A Brief Story About No One

A Brief Story About No One or: A Practical Guide to Moving On

Once, several years ago, I had a friend. She had a friend, too. In fact, she had several. She dated one, for a while. I think they got along. I don’t really know, because I didn’t know him. I met him, but I didn’t know him. No one did.

In my entire tenure of being around this person, he has probably spoken fewer than four dozen words in my presence. I always assumed he was just reserved, but there was more to it than that. He was removed. He didn’t interact. He wasn’t there. In short, he did not exist.

He stayed at my home once, with his girlfriend. I knew her at the time. I even liked her. As for her boyfriend, he was there. After the weekend they visited, my mother reflected on the experience. “It was like meeting nobody,” she said.

He had one positive attribute, though: he had read and enjoyed House of Leaves, my favorite book. I am always eager to discuss that book and similar works when I get the chance. He said he liked it, so I made a decision. I lent him another book by the same author, The Fifty Year Sword.

The Fifty Year Sword is a limited-edition book by Mark Z. Danielewski. It was released in the Netherlands in 2006. 1000 English and 1000 Dutch copies were printed, first editions. The English copies sold quickly because of the popularity of Danielewski’s first book. 1000 additional copies were printed. Those second editions were much easier to find and purchase (on the Internet). I found a Netherlands-based site that sold books in English. They had The Fifty Year Sword, so I bought it. It cost €39.90, which came to about $60 after shipping.

When it arrived after several weeks later, it was a bit warped. Other than that, the book was fine. I read through it and found that it was a fantastic short story presented in a bizarre and interesting fashion. Despite the expense, I was convinced then (and now) that it was a worthwhile purchase.

After my suicide attempt in 2009, I had to leave Lincoln in a hurry, but he still had the book. I had several higher priorities at the time, so I kept forgetting to get in touch and ask for it back. Every attempt at contacting him since then has failed, and there have been several. Each time I get in touch with him, he responds once, halfheartedly, and never again. I have been unable to arrange even the simplest conversation, even to get the book returned in the mail at my expense.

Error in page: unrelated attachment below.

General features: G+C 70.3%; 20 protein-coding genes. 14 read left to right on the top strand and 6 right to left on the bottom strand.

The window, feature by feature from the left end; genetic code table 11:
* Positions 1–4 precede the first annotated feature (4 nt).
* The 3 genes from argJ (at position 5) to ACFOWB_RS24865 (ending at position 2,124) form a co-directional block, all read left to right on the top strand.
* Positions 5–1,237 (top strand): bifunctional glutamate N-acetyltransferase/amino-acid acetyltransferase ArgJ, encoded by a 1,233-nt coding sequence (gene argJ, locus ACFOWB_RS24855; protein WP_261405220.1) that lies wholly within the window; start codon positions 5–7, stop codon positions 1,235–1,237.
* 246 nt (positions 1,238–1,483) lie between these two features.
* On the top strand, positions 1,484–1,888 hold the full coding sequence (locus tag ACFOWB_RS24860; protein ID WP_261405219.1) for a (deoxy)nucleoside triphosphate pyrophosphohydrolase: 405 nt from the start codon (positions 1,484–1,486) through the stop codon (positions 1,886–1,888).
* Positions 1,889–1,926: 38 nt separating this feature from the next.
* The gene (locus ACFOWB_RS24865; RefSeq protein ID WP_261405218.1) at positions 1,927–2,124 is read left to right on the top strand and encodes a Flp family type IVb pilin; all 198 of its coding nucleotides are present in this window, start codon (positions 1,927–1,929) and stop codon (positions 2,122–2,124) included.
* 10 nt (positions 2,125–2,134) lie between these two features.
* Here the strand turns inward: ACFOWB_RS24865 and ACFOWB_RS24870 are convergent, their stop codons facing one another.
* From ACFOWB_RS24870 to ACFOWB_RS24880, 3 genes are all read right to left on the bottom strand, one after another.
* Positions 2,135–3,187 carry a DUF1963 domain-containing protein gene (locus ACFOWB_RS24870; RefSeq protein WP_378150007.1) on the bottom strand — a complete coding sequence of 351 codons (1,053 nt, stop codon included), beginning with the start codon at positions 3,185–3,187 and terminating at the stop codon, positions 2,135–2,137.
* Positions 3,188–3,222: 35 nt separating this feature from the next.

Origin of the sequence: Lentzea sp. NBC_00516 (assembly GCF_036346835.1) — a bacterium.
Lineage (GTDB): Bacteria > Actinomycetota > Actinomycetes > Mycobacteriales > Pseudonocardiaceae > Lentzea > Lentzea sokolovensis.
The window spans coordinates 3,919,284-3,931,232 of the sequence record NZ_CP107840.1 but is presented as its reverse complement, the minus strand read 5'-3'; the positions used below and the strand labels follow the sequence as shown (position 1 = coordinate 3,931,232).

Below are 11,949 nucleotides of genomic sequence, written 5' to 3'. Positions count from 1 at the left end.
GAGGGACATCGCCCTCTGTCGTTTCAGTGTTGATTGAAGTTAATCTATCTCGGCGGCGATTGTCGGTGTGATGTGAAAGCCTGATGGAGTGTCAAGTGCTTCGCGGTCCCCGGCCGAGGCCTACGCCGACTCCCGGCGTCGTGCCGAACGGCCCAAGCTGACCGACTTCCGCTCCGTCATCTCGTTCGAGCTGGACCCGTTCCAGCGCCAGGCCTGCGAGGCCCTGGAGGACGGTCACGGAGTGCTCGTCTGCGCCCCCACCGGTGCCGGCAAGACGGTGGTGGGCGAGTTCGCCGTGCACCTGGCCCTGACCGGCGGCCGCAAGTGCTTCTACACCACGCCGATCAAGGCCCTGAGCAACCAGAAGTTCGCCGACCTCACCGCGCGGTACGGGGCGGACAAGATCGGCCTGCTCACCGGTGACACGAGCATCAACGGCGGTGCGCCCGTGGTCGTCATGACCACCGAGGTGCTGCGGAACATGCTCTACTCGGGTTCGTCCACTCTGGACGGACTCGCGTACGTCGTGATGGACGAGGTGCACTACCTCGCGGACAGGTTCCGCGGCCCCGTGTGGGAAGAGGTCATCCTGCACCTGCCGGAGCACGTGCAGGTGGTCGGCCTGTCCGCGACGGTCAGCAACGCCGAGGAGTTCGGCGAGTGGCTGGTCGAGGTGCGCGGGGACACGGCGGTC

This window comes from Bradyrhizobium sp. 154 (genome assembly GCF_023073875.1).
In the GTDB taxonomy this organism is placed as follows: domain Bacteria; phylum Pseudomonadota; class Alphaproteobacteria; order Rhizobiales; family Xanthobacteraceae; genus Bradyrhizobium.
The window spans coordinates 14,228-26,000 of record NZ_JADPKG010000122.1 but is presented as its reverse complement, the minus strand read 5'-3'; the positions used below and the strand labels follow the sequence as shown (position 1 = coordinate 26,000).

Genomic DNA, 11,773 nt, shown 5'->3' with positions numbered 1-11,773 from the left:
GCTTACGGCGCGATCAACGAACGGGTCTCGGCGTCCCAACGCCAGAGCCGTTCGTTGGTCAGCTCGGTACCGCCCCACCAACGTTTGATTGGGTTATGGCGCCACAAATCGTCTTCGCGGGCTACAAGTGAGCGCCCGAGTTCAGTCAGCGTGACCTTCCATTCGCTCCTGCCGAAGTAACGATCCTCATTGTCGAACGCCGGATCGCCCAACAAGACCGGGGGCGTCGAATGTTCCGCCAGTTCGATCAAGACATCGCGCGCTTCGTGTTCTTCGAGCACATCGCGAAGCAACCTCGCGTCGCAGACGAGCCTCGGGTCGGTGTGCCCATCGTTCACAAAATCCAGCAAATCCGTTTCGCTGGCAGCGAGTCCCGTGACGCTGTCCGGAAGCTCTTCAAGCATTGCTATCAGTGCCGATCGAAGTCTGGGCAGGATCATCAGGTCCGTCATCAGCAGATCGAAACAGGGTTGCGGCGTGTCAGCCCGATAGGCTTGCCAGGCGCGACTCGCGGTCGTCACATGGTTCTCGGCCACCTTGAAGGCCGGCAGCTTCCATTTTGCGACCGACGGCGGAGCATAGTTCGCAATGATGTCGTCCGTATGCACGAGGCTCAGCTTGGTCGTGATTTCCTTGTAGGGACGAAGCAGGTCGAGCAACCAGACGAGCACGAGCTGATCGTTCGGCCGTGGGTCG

After a couple of years, I finally decided to replace the book, from yet another Dutch website, for the same price as before. The exchange rate had improved, so it only came to $50 that time. I still have that copy of the book, but I will never lend it out.

So if the book was so expensive and important, why did I lend it out? Because I wanted him to read it. Because no one I know has ever read it. Unfortunately, that’s still true. He never read the book. No one has.

Recently, another friend who has read House of Leaves expressed interested in reading this rare book. I wanted to lend out my copy, but I won’t do it again at that price, even though I trust this person. I have been forced to learn my lesson.

Of course, I could buy another one. I could get it on a Dutch website for €42. I could get it on an American website for $275. I could get a signed copy on ebay for $500.

The problem is, I don’t really want the fucking book back. I want it to be read. I want to know that somewhere, it’s being read by real people. Not under a stack of nerdy books and shitty manga in no one’s apartment.

Looking back on this experience, I’m forced to acknowledge my own stupidity. Why lend out a significant book to someone you don’t know? He might not even read it.

But I can always be consoled by the fact that I didn’t really lend it out to anyone. Just no one.